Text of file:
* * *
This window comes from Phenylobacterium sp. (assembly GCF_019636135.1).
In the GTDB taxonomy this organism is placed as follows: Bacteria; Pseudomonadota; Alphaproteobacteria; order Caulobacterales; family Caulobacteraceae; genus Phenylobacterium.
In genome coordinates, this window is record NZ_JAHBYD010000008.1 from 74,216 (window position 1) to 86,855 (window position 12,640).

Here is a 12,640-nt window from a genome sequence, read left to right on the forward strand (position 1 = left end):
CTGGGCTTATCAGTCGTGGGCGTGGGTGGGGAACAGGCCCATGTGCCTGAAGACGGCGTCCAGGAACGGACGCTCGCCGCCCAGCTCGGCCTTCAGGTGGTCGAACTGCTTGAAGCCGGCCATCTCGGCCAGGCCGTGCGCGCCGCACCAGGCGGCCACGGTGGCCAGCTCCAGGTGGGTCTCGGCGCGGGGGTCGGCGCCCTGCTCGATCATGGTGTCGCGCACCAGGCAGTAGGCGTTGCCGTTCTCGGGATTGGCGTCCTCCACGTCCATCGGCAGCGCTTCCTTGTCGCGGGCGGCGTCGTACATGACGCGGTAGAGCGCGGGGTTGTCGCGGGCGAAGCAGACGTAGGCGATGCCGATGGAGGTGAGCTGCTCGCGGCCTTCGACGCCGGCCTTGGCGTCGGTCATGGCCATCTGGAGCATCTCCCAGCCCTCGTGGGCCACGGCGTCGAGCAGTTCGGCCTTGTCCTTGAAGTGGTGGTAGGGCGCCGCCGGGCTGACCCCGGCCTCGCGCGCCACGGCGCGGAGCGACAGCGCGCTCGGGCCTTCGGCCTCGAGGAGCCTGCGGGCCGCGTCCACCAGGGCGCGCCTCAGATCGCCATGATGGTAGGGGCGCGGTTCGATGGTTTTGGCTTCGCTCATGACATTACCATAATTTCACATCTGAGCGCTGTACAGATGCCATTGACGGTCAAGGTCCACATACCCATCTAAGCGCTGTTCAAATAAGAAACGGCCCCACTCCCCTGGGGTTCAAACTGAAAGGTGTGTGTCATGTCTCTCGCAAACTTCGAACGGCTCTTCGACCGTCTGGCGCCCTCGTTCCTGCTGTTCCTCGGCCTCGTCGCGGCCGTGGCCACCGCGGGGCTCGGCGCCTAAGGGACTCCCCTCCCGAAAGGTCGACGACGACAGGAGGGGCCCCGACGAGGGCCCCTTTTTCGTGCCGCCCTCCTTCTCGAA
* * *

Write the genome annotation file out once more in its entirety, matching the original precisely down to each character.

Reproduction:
This window comes from Phenylobacterium sp. (assembly GCF_019636135.1).
In the GTDB taxonomy this organism is placed as follows: Bacteria; Pseudomonadota; Alphaproteobacteria; order Caulobacterales; family Caulobacteraceae; genus Phenylobacterium.
In genome coordinates, this window is record NZ_JAHBYD010000008.1 from 74,216 (window position 1) to 86,855 (window position 12,640).

Here is a 12,640-nt window from a genome sequence, read left to right on the forward strand (position 1 = left end):
CTGGGCTTATCAGTCGTGGGCGTGGGTGGGGAACAGGCCCATGTGCCTGAAGACGGCGTCCAGGAACGGACGCTCGCCGCCCAGCTCGGCCTTCAGGTGGTCGAACTGCTTGAAGCCGGCCATCTCGGCCAGGCCGTGCGCGCCGCACCAGGCGGCCACGGTGGCCAGCTCCAGGTGGGTCTCGGCGCGGGGGTCGGCGCCCTGCTCGATCATGGTGTCGCGCACCAGGCAGTAGGCGTTGCCGTTCTCGGGATTGGCGTCCTCCACGTCCATCGGCAGCGCTTCCTTGTCGCGGGCGGCGTCGTACATGACGCGGTAGAGCGCGGGGTTGTCGCGGGCGAAGCAGACGTAGGCGATGCCGATGGAGGTGAGCTGCTCGCGGCCTTCGACGCCGGCCTTGGCGTCGGTCATGGCCATCTGGAGCATCTCCCAGCCCTCGTGGGCCACGGCGTCGAGCAGTTCGGCCTTGTCCTTGAAGTGGTGGTAGGGCGCCGCCGGGCTGACCCCGGCCTCGCGCGCCACGGCGCGGAGCGACAGCGCGCTCGGGCCTTCGGCCTCGAGGAGCCTGCGGGCCGCGTCCACCAGGGCGCGCCTCAGATCGCCATGATGGTAGGGGCGCGGTTCGATGGTTTTGGCTTCGCTCATGACATTACCATAATTTCACATCTGAGCGCTGTACAGATGCCATTGACGGTCAAGGTCCACATACCCATCTAAGCGCTGTTCAAATAAGAAACGGCCCCACTCCCCTGGGGTTCAAACTGAAAGGTGTGTGTCATGTCTCTCGCAAACTTCGAACGGCTCTTCGACCGTCTGGCGCCCTCGTTCCTGCTGTTCCTCGGCCTCGTCGCGGCCGTGGCCACCGCGGGGCTCGGCGCCTAAGGGACTCCCCTCCCGAAAGGTCGACGACGACAGGAGGGGCCCCGACGAGGGCCCCTTTTTCGTGCCGCCCTCCTTCTCGAA